FENWICK ISLAND – A moratorium on new hotel construction will go before the town council this month with a favorable recommendation from the resort’s charter and ordinance committee.
Last Friday, the Fenwick Island Charter and Ordinance Committee voted unanimously to support a two-year moratorium on the issuance of permits or licenses related to new hotel or motel construction after a previous moratorium expired in February. The recommendation will now go before the Fenwick Island Town Council in late June for a first reading.
“What you see in front of us now is a draft moratorium our attorney sent to us to consider for discussion,” Councilman Bill Weisting, chair of the committee, said. “It’s pretty similar to the one we had before.”
In 2016, the town council voted to establish a moratorium on new hotel construction following an extensive debate regarding the former Sands Motel.
Developer Spiro Buas purchased the motel – located on Coastal Highway – in 2015 with plans to construct a new, upscale hotel in its place. In doing so, he proposed an ordinance change to the town code that would allow for one motel room per 600 feet instead of one motel room per 1,000 feet, allowing the Sands to expand from 38 rooms to 65 rooms.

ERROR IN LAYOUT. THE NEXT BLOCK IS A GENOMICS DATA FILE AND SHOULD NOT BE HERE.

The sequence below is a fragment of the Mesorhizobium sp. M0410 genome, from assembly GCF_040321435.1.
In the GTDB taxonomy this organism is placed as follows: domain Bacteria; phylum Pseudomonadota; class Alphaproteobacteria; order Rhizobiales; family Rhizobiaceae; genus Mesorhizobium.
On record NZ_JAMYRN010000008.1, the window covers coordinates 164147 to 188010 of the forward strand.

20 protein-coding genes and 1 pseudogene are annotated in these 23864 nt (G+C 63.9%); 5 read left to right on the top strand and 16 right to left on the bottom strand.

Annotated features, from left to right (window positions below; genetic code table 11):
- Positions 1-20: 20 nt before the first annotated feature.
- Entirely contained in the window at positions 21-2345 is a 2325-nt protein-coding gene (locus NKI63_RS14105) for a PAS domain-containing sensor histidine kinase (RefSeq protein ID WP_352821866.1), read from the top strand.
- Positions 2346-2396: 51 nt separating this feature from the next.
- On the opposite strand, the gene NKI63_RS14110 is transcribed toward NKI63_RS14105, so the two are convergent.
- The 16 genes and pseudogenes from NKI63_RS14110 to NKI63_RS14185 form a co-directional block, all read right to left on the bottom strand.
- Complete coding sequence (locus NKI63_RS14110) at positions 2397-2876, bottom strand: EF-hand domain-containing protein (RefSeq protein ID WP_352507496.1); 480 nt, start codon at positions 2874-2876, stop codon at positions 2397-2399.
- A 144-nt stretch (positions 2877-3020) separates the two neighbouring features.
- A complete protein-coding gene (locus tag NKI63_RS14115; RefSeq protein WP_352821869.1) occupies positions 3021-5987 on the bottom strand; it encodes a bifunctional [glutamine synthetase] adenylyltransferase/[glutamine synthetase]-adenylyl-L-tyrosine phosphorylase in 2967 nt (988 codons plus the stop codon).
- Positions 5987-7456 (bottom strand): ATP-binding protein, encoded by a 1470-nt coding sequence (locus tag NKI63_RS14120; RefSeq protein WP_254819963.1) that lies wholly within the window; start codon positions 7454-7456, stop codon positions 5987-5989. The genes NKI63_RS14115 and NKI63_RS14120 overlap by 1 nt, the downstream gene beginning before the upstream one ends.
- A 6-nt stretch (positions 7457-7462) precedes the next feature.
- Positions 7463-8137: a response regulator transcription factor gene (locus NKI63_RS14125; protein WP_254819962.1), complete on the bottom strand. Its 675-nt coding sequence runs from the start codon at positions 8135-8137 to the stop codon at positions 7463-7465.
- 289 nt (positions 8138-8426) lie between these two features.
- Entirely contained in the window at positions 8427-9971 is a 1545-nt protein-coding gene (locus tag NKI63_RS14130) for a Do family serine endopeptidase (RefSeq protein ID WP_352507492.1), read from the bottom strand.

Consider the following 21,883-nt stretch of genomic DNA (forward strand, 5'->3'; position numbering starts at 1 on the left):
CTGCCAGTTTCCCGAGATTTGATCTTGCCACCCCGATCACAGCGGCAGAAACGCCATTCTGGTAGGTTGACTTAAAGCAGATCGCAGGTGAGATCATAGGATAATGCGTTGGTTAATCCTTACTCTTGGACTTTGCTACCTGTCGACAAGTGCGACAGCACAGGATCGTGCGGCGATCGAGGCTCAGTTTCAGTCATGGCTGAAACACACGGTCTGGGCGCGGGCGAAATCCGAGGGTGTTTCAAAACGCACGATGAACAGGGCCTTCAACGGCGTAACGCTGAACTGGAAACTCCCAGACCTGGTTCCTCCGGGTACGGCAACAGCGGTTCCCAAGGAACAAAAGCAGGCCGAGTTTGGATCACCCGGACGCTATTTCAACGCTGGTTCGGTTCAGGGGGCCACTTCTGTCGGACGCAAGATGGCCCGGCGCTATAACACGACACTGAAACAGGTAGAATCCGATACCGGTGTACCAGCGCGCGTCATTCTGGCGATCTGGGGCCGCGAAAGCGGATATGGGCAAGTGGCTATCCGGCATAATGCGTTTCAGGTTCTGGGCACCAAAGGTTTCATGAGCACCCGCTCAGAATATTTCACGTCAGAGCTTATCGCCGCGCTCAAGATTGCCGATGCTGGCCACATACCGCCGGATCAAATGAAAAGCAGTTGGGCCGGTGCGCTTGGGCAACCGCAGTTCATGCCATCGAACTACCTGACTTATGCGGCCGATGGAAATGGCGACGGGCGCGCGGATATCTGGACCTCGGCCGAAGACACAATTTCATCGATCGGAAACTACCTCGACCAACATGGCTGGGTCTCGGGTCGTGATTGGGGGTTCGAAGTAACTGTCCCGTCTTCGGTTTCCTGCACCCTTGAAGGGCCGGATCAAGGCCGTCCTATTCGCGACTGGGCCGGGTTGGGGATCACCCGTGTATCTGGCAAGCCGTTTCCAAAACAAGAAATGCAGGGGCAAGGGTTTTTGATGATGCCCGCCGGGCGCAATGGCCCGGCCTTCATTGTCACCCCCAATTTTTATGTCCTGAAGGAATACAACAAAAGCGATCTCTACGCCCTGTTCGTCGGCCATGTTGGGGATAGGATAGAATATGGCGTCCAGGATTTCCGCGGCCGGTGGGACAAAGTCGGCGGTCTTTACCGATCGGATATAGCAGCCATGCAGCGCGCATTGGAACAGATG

Despite outcry from nearby residents, the council at the time voted 5-2 to approve the ordinance. However, a two-year moratorium on new hotel and motel construction was also put forward.
As part of the moratorium, the town would not issue permits, licenses or other approvals involving new hotel and motel uses. And in February of 2018, the council voted to extend its ban on hotel construction another two years while the town considered the impacts of the new hotel on Fenwick Island.
Since the moratorium expired in February without any action from the town council, a discussion on issuing a new moratorium was deferred to the charter and ordinance committee last month.
“It was a two-year moratorium that went from 2016 to 2018,” Weisting told the committee last week. “It was renewed in 2018 to 2020, and it expired in 2020. So what we have to do now is actually reestablish this moratorium by a new ordinance.”
The draft document presented to committee members last week included a 15-month moratorium on new hotel construction. After some discussion, however, the group agreed to extend the timeframe to two years.
“That gives us plenty of time, through next summer and next fall, so we can review it and make changes while the moratorium is still in effect,” Weistling said.
In public participation, Councilwoman Vicki Carmean supported the committee’s decision.
“I think it’s a good idea …,” she said. “You can always roll it back if you get the information you need.”
Committee member Mike Quinn questioned if a hotel developer could challenge the moratorium by bringing it before the Board of Adjustment, which hears appeals covering the interpretation or administration of the town’s zoning code.
“As an ordinance, I imagine it can be appealed to the Board of Adjustment,” Weistling replied.
After further discussion, the committee voted to forward a favorable recommendation to the town council at its June meeting for a first reading.
“This is a zoning change and there will be a public hearing on this,” Weistling said. “People will again get the chance to speak at the public hearing, which is normally before the second reading, if it’s approved by the town council.”